The circulatory system, also called the cardiovascular system, consists of the heart and the blood vessels that run throughout the body. It delivers nutrients and oxygen to all cells of the body. The oxygen we breathe gets mixed into the blood in the lungs and the heart pumps this blood to all parts of the body. Each heartbeat is a contraction of the heart as it pumps blood around the body. The heart has four chambers: the left atrium, right atrium, right ventricle and left ventricle. They are all separated by one-way valves, meaning the blood can only flow in one direction. Blood is carried to the heart in the veins and back out to the rest of the body in the arteries.
If any part of the circulatory system isn’t functioning, the body will begin sending signals. For instance, do your hands and feet ever get noticeably colder than the rest of your body? Do you wake up before your extremities do? Do you get pins and needles if you sit for too long? All of these are signals that there is a problem with your circulatory system.
In East Asian Medicine, we take poor circulation seriously. If left unchecked, it can lead to many of the disorders associated with aging such as hypertension, hardening of the arteries, painful joints and varicose veins. Even mild circulatory problems mean that less oxygen is getting to your tissue and that your body is less efficient when it comes to moving waste products. So now’s the time to get your blood moving by adopting some of these habits.
Hydrotherapy – This may sound like the kind of treatment that costs a fortune at a fancy spa, but the good news is you can give yourself a hydrotherapy treatment at home in your shower. All you have to do is alternate between hot and cold water 5 or 6 times. When you stand under hot water, blood rushes to your skin, oxygenating tissue as it flows. When you switch to cold water, the blood diverts back to your internal organs, taking waste products with it. And you don’t need to be too extreme with the temperatures to get blood moving and feel an energy boost.
Massage – Not only is massage a great way to relax, but the pushing, kneading and pulling on the tissues helps increase circulation. When a massage therapist presses down, they move blood in the congested areas, and when they release pressure, new blood flows in to replenish this. By squeezing and kneading the tissues, the massage therapist helps release lactic acid and improves the circulation of lymph.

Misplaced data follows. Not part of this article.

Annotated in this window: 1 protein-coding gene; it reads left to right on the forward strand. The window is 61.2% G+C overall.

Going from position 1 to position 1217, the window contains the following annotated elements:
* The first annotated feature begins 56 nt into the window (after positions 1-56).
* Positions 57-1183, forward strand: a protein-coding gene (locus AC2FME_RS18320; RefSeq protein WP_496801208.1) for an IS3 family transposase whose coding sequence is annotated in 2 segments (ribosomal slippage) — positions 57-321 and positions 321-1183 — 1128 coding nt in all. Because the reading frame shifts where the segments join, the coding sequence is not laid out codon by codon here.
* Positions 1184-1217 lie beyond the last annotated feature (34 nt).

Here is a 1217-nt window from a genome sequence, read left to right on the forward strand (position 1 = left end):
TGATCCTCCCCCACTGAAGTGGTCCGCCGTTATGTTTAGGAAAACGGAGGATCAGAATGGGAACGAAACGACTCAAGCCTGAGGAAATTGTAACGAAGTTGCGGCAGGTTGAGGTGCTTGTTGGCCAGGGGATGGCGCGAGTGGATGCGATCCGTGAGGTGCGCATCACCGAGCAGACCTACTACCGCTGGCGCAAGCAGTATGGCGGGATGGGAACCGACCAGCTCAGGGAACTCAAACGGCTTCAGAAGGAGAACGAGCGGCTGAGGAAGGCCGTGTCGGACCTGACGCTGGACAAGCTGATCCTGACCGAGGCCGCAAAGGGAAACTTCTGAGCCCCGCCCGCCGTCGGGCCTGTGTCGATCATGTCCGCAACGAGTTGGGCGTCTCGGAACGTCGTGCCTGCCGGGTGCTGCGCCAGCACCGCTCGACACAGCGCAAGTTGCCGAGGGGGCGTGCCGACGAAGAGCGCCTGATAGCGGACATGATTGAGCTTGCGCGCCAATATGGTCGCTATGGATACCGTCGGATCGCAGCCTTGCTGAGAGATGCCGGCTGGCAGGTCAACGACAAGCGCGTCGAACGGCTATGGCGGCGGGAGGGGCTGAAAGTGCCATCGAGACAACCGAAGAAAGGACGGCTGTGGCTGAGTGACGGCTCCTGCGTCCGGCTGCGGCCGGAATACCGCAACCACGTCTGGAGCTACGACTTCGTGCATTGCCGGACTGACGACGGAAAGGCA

Stretching or Exercising – Slow stretching can improve circulation by lengthening and oxygenating muscles. Yoga or tai chi are ideal exercises to promote healthy circulation. And you can stretch anytime and anywhere. So get up from your desk and bend back as far as is comfortable. Then reach forward and touch your toes. Twist your torso left and right and bend from side to side. Don’t worry about having great technique, just stretch as far as it is comfortable.
Exercising is the other half of this practice. Any exercise that gets your heart pumping will make the blood circulate. So consider going for a run, riding a bike, swimming, taking up a team sport, joining the gym or picking up a racket. Even committing to walk for just 30 minutes a day can help.
Eating Right – Some foods are known to promote circulation. Lycopene is an antioxidant that has been shown to help with blood circulation. You can find it in red foods such as watermelon and tomatoes. Garlic and onions are natural blood thinners and can help get blood moving. In East Asian Medicine, leafy green vegetables are said to move qi because of their beneficial effect on the liver. Cayenne and ginger are both warming and increase blood flow. Turmeric is a powerful anti-inflammatory, anti-oxidant and a natural blood thinner. Your circulation also benefits when you eat foods rich in omega 3 fatty acids such as salmon, nuts and seeds. And lastly, don’t forget to drink plenty of water. People who are chronically dehydrated can suffer circulatory problems.
Acupuncture and Herbs – Acupuncture can be helpful to increase local blood circulation because it raises levels of nitric oxide around the area that the needles are entered, thus enhancing peripheral blood flow. Not only does it help with blood flow, it can help with disorders such as Raynaud’s, high blood pressure, and hypertension. Herbal formulas can also be utilized to improve circulation in conjunction with acupuncture treatments. And the nice thing about herbal formulas is that there are almost no side effects and they can be safely taken long term.
If you are dealing with circulatory issues, consider incorporating one or all of these remedies into your daily life. Your body will thank you in the long run.